Tuesday, May 3, 2016

Endurance Athletes May Benefit From High-GI Meals Before Competition: 18% Increased Endurance During Time Trial

Hillariously sweet, super cheap, and surprisingly effective: glucose!
While most of you will probably already have discarded the notion that you can only lose weight if you eat a diet with an extremely low GI (on a side note: Taubes' own study falsified his "insulin theory of obesity", recently), the notion that the ingestion of high glycemic index foods before exercise could ruin your performance, because your glucose levels, after an initial spike, will plummet and you will crash, still looms large.

With that being said, athletes around the world have, somewhat paradoxically, stuck to complex carbs before competition only to then fuel their performance with extremely sugary intraworkout bars, gels and drinks.
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Now, a recent study from the University of Florida, shows that "a fiber-free, glucose-derived meal may be superior to a low glycemic fiber-free whole meal in supporting moderately high intensity exercise in some highly motivated recreationally trained endurance athletes" (my emphasis in Waggener. 2016) - not exactly what you'd expect, right?

No reason to feel embarrassed, though: Even the authors of said study expected that their likewise fiber-free whole milk supplement with a low glycemic (LGM | GI = 41), would "equal or surpass the effects of an iso-kilocaloric, high glycemic (HGM) pre-exercise meal of glucose" (GI = 100).
Timing + intensity (and fiber) may matter, here! While there are surprisingly few studies that actually compare high vs. low GI carbohydrate sources pre-workout, a 2001 study by Kirwan using totally different CHO-sources (2 different breakfast cereals: rolled oats (moderate GI, 61; MOD-GI) or puffed rice (high GI, 82; HI-GI), combined with 300 mL of water) suggests that high-fiber low GI meals are advantageous if (a) the time-trial begins after 45 minutes of rest (instead of 2h of medium-intensity exercise) and you are (b) training / competing at a low intensity of only 60% VO2peak and thus for 2h+, which is obviously not exactly representative of endurance sports competitions or resistance training workouts w/ higher intensities.
Furthermore, the scientists expected that both would kick the ass of an artificially flavored placebo. when either of the three treatments was consumed 30 minutes before a 2-hr submaximal steady state ride at 55% of VO2 max that was followed by brief rest, and then by a final time-trial to exhaustion on the cycle ergometer (TTE) at 80% of VO2 max - the test was repeated on three separate days.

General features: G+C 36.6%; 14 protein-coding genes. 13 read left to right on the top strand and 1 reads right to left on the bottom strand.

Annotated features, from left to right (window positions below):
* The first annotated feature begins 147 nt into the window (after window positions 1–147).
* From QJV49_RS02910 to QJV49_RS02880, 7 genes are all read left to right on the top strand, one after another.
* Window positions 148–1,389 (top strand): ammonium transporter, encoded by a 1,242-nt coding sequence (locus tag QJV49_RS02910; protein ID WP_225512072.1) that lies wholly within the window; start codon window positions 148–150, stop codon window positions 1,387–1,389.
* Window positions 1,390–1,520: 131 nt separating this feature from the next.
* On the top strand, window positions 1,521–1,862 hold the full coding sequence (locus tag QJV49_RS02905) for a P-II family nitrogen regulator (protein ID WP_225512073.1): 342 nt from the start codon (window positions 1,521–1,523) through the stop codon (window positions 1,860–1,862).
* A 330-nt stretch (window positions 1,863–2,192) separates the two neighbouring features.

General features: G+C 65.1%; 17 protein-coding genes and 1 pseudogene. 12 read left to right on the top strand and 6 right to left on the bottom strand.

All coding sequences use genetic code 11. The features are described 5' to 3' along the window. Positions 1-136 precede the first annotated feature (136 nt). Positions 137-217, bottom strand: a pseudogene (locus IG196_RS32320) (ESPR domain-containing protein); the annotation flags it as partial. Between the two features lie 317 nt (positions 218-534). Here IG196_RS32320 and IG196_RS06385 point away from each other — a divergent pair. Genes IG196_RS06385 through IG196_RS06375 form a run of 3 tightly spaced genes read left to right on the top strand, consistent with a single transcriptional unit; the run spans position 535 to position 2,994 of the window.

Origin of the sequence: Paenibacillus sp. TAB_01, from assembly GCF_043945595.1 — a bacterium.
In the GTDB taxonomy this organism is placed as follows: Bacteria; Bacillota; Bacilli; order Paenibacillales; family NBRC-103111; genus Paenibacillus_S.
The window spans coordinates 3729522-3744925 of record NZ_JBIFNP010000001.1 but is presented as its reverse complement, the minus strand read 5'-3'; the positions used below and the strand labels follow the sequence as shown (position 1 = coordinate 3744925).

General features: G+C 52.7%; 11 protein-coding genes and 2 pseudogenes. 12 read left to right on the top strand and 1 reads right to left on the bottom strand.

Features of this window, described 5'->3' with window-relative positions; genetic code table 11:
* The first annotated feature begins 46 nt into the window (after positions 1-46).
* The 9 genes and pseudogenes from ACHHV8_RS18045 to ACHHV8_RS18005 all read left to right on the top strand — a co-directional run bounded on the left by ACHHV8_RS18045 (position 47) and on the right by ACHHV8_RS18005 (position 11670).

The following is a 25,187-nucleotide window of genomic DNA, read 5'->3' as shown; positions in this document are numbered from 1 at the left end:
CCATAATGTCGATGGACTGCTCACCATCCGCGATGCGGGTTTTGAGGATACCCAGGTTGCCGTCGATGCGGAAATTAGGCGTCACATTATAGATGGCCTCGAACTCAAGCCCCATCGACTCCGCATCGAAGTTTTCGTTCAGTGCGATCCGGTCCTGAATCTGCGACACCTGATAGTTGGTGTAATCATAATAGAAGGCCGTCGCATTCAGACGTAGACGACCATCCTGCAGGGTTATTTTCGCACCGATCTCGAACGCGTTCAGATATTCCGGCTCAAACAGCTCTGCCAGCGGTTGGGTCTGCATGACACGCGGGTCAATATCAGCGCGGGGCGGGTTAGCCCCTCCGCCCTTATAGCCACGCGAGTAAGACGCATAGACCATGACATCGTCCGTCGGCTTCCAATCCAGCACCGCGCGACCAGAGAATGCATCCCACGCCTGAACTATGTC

"The test drinks in this study consisted of whole cow’s milk (837.2 kJ / 320 ml fluid volume: 16 g carbohydrate, 10.7 g fat, and 10.7 g protein; Publix, Inc.) and two contrast drinks, one consisting of glucose polymer drink iso-kilocaloric to the whole milk supplement (837.2 kJ / 300 ml fluid volume: 50 g carbohydrate, 0 g fat, and 0 g protein; Cardinal Health, McGraw Park, IL) and a placebo/control drink (water). The placebo was an artificially flavored, unsweetened beverage (2 g of NutraSweet in 300 ml bottled water; [...])" (Waggener. 2016).
To avoid that the subjects' baseline diet would mess with the results, the diet in the days before the test was standardized (high in carbs 60.5% = typical end. athlete diet) and controlled via food logs.
Figure 1: Stamina (length in minutes) during the time trial after 1h of low-medium intensity exercise (Waggener. 2016).
Much in contrast to what the scientists expected, the LGM (whole milk) did not exert a greater ergogenic effect in this study when compared to the isokilocaloric HGM (glucose).

In fact, there was a non-significant (+18% time to exhaustion, blue bar in Figure 1 | not significant due to the large inter-individual differences) advantage for the HGM meal, which outperformed both, the LGM and the placebo on the most important test: the time to exhaustion trial - and that in spite of the fact that it was performed after a 2h! medium intensity workout, during which the subject's serum glucose and insulin levels should have performed the initially hinted at, purportedly ergolytic (=the opposite of performance-enhancing) roller-coaster ride.
Ah, and before you ask: The carbs - high or low GI - did not reduce the fat oxidation, the respiratory quotient was the same. Intra-workout fat oxidation doesn't matters much (or not at all) for fat loss, but alas... (Waggener. 2016).
Bottom line: As surprising as it may seem, the scientists' conclusion that a glucose-derived meal "may be superior to a low glycemic fiber-free whole meal in supporting moderately high intensity exercise in some highly motivated recreationally trained endurance athletes" (Waggener. 2016), is accurate, even if the time between the ingestion of the glucose solution and the actual high intensity work is so long that the "high GI carb bashing) would have you expect the athletes to fall into a hypoglycemic coma ;-)

What? Oh, yes! It would certainly be nice to see this being repeated with different types of exercises or athletes, but with the recreationally trained cyclists with a rather wide range of relative VO2 max values, the subjects in the study at hand are more representative of the average fitness enthusiast than pro-athletes or noobs | Comment on FB!
  • Kirwan, John P., et al. "Effects of moderate and high glycemic index meals on metabolism and exercise performance." Metabolism 50.7 (2001): 849-855.
  • Waggener, Green T., et al. "The Effect of a Low Glycemic vs. High Glycemic Pre-Exercise Meal in Recreationally Trained Endurance Cyclists." (2016).